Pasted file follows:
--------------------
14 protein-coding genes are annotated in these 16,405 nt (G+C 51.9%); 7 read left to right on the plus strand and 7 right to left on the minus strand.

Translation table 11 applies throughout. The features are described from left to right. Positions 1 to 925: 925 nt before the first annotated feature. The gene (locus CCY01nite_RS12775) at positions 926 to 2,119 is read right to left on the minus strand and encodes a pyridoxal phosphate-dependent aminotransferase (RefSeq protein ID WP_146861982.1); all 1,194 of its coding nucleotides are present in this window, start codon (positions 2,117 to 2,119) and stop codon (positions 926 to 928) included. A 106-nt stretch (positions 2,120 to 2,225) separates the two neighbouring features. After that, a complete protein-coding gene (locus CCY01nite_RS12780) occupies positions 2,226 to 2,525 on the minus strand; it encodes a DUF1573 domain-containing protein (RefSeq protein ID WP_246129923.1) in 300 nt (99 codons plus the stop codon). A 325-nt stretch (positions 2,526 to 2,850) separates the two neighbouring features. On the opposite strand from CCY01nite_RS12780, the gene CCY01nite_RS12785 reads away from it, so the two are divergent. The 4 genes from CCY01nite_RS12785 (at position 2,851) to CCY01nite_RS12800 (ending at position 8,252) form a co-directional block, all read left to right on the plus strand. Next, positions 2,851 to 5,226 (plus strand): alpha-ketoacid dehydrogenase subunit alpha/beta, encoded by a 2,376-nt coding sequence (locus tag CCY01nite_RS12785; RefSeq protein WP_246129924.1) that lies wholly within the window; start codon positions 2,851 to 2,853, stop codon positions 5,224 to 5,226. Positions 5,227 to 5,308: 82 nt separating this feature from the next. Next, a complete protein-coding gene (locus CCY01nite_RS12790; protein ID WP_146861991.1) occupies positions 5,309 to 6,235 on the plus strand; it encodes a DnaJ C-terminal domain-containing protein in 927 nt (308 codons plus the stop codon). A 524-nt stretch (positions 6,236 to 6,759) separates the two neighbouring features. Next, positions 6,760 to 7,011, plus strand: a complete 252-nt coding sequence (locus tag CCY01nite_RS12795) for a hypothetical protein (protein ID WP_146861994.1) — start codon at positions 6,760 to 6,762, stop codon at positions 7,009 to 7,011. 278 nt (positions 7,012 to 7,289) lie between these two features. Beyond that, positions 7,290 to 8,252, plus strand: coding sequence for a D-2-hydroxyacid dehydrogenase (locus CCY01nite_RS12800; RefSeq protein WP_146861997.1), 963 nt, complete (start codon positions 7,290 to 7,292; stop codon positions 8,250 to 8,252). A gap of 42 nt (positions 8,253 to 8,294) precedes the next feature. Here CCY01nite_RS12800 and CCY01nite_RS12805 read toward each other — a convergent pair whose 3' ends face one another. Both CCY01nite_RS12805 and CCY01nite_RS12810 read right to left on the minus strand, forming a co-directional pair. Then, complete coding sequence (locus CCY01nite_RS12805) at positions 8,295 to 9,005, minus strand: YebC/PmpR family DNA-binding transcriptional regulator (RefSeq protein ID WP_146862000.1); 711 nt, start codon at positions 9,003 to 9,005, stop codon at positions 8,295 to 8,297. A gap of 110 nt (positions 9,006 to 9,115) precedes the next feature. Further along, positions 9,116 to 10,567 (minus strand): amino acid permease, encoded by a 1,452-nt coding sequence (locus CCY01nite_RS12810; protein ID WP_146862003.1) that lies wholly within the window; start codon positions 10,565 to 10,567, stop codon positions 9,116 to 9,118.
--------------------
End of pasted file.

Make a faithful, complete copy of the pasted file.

14 protein-coding genes are annotated in these 16,405 nt (G+C 51.9%); 7 read left to right on the plus strand and 7 right to left on the minus strand.

Translation table 11 applies throughout. The features are described from left to right. Positions 1 to 925: 925 nt before the first annotated feature. The gene (locus CCY01nite_RS12775) at positions 926 to 2,119 is read right to left on the minus strand and encodes a pyridoxal phosphate-dependent aminotransferase (RefSeq protein ID WP_146861982.1); all 1,194 of its coding nucleotides are present in this window, start codon (positions 2,117 to 2,119) and stop codon (positions 926 to 928) included. A 106-nt stretch (positions 2,120 to 2,225) separates the two neighbouring features. After that, a complete protein-coding gene (locus CCY01nite_RS12780) occupies positions 2,226 to 2,525 on the minus strand; it encodes a DUF1573 domain-containing protein (RefSeq protein ID WP_246129923.1) in 300 nt (99 codons plus the stop codon). A 325-nt stretch (positions 2,526 to 2,850) separates the two neighbouring features. On the opposite strand from CCY01nite_RS12780, the gene CCY01nite_RS12785 reads away from it, so the two are divergent. The 4 genes from CCY01nite_RS12785 (at position 2,851) to CCY01nite_RS12800 (ending at position 8,252) form a co-directional block, all read left to right on the plus strand. Next, positions 2,851 to 5,226 (plus strand): alpha-ketoacid dehydrogenase subunit alpha/beta, encoded by a 2,376-nt coding sequence (locus tag CCY01nite_RS12785; RefSeq protein WP_246129924.1) that lies wholly within the window; start codon positions 2,851 to 2,853, stop codon positions 5,224 to 5,226. Positions 5,227 to 5,308: 82 nt separating this feature from the next. Next, a complete protein-coding gene (locus CCY01nite_RS12790; protein ID WP_146861991.1) occupies positions 5,309 to 6,235 on the plus strand; it encodes a DnaJ C-terminal domain-containing protein in 927 nt (308 codons plus the stop codon). A 524-nt stretch (positions 6,236 to 6,759) separates the two neighbouring features. Next, positions 6,760 to 7,011, plus strand: a complete 252-nt coding sequence (locus tag CCY01nite_RS12795) for a hypothetical protein (protein ID WP_146861994.1) — start codon at positions 6,760 to 6,762, stop codon at positions 7,009 to 7,011. 278 nt (positions 7,012 to 7,289) lie between these two features. Beyond that, positions 7,290 to 8,252, plus strand: coding sequence for a D-2-hydroxyacid dehydrogenase (locus CCY01nite_RS12800; RefSeq protein WP_146861997.1), 963 nt, complete (start codon positions 7,290 to 7,292; stop codon positions 8,250 to 8,252). A gap of 42 nt (positions 8,253 to 8,294) precedes the next feature. Here CCY01nite_RS12800 and CCY01nite_RS12805 read toward each other — a convergent pair whose 3' ends face one another. Both CCY01nite_RS12805 and CCY01nite_RS12810 read right to left on the minus strand, forming a co-directional pair. Then, complete coding sequence (locus CCY01nite_RS12805) at positions 8,295 to 9,005, minus strand: YebC/PmpR family DNA-binding transcriptional regulator (RefSeq protein ID WP_146862000.1); 711 nt, start codon at positions 9,003 to 9,005, stop codon at positions 8,295 to 8,297. A gap of 110 nt (positions 9,006 to 9,115) precedes the next feature. Further along, positions 9,116 to 10,567 (minus strand): amino acid permease, encoded by a 1,452-nt coding sequence (locus CCY01nite_RS12810; protein ID WP_146862003.1) that lies wholly within the window; start codon positions 10,565 to 10,567, stop codon positions 9,116 to 9,118.